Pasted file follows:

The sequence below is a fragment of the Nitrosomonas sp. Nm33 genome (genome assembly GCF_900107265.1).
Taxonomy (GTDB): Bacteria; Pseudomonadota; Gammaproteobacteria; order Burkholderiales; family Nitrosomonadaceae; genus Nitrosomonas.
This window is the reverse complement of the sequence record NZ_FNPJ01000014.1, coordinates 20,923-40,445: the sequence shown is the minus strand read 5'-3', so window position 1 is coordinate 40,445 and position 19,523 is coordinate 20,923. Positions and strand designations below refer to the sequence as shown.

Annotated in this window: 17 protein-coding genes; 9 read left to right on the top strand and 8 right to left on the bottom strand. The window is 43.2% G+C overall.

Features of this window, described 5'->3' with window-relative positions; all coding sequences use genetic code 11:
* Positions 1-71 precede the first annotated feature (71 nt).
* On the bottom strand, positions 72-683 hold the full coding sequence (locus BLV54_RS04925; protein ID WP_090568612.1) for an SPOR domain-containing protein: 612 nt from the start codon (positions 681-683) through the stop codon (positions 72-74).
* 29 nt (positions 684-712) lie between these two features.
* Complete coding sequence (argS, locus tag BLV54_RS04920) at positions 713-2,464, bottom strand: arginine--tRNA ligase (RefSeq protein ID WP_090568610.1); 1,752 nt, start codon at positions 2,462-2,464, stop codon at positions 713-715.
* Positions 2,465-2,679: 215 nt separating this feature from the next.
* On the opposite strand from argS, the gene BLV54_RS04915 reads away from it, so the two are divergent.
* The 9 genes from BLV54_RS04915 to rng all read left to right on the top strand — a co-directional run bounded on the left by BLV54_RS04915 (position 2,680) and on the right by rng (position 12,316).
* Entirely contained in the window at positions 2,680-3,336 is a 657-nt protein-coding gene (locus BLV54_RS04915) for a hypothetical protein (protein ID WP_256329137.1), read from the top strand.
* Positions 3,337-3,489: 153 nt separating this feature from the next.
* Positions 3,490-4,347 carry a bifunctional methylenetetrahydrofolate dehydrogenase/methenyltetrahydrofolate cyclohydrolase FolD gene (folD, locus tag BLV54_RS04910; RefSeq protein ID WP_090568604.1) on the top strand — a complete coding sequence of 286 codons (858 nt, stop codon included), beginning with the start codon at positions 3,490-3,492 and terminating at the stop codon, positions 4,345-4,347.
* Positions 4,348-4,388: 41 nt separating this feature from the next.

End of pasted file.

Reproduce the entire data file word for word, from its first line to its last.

The sequence below is a fragment of the Nitrosomonas sp. Nm33 genome (genome assembly GCF_900107265.1).
Taxonomy (GTDB): Bacteria; Pseudomonadota; Gammaproteobacteria; order Burkholderiales; family Nitrosomonadaceae; genus Nitrosomonas.
This window is the reverse complement of the sequence record NZ_FNPJ01000014.1, coordinates 20,923-40,445: the sequence shown is the minus strand read 5'-3', so window position 1 is coordinate 40,445 and position 19,523 is coordinate 20,923. Positions and strand designations below refer to the sequence as shown.

Annotated in this window: 17 protein-coding genes; 9 read left to right on the top strand and 8 right to left on the bottom strand. The window is 43.2% G+C overall.

Features of this window, described 5'->3' with window-relative positions; all coding sequences use genetic code 11:
* Positions 1-71 precede the first annotated feature (71 nt).
* On the bottom strand, positions 72-683 hold the full coding sequence (locus BLV54_RS04925; protein ID WP_090568612.1) for an SPOR domain-containing protein: 612 nt from the start codon (positions 681-683) through the stop codon (positions 72-74).
* 29 nt (positions 684-712) lie between these two features.
* Complete coding sequence (argS, locus tag BLV54_RS04920) at positions 713-2,464, bottom strand: arginine--tRNA ligase (RefSeq protein ID WP_090568610.1); 1,752 nt, start codon at positions 2,462-2,464, stop codon at positions 713-715.
* Positions 2,465-2,679: 215 nt separating this feature from the next.
* On the opposite strand from argS, the gene BLV54_RS04915 reads away from it, so the two are divergent.
* The 9 genes from BLV54_RS04915 to rng all read left to right on the top strand — a co-directional run bounded on the left by BLV54_RS04915 (position 2,680) and on the right by rng (position 12,316).
* Entirely contained in the window at positions 2,680-3,336 is a 657-nt protein-coding gene (locus BLV54_RS04915) for a hypothetical protein (protein ID WP_256329137.1), read from the top strand.
* Positions 3,337-3,489: 153 nt separating this feature from the next.
* Positions 3,490-4,347 carry a bifunctional methylenetetrahydrofolate dehydrogenase/methenyltetrahydrofolate cyclohydrolase FolD gene (folD, locus tag BLV54_RS04910; RefSeq protein ID WP_090568604.1) on the top strand — a complete coding sequence of 286 codons (858 nt, stop codon included), beginning with the start codon at positions 3,490-3,492 and terminating at the stop codon, positions 4,345-4,347.
* Positions 4,348-4,388: 41 nt separating this feature from the next.